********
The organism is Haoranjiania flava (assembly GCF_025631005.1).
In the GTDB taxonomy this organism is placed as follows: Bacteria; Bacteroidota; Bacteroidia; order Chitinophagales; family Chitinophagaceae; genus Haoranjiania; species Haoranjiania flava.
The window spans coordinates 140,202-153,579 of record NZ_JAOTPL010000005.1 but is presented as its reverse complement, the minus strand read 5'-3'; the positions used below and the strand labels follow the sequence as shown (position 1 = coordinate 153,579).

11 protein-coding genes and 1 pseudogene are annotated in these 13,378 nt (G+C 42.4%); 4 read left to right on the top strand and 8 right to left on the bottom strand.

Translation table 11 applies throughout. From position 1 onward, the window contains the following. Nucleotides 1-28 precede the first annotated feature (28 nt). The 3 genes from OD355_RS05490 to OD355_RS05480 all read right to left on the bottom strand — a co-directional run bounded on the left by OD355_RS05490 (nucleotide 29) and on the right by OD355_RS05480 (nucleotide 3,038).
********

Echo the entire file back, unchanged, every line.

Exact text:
The organism is Haoranjiania flava (assembly GCF_025631005.1).
In the GTDB taxonomy this organism is placed as follows: Bacteria; Bacteroidota; Bacteroidia; order Chitinophagales; family Chitinophagaceae; genus Haoranjiania; species Haoranjiania flava.
The window spans coordinates 140,202-153,579 of record NZ_JAOTPL010000005.1 but is presented as its reverse complement, the minus strand read 5'-3'; the positions used below and the strand labels follow the sequence as shown (position 1 = coordinate 153,579).

11 protein-coding genes and 1 pseudogene are annotated in these 13,378 nt (G+C 42.4%); 4 read left to right on the top strand and 8 right to left on the bottom strand.

Translation table 11 applies throughout. From position 1 onward, the window contains the following. Nucleotides 1-28 precede the first annotated feature (28 nt). The 3 genes from OD355_RS05490 to OD355_RS05480 all read right to left on the bottom strand — a co-directional run bounded on the left by OD355_RS05490 (nucleotide 29) and on the right by OD355_RS05480 (nucleotide 3,038).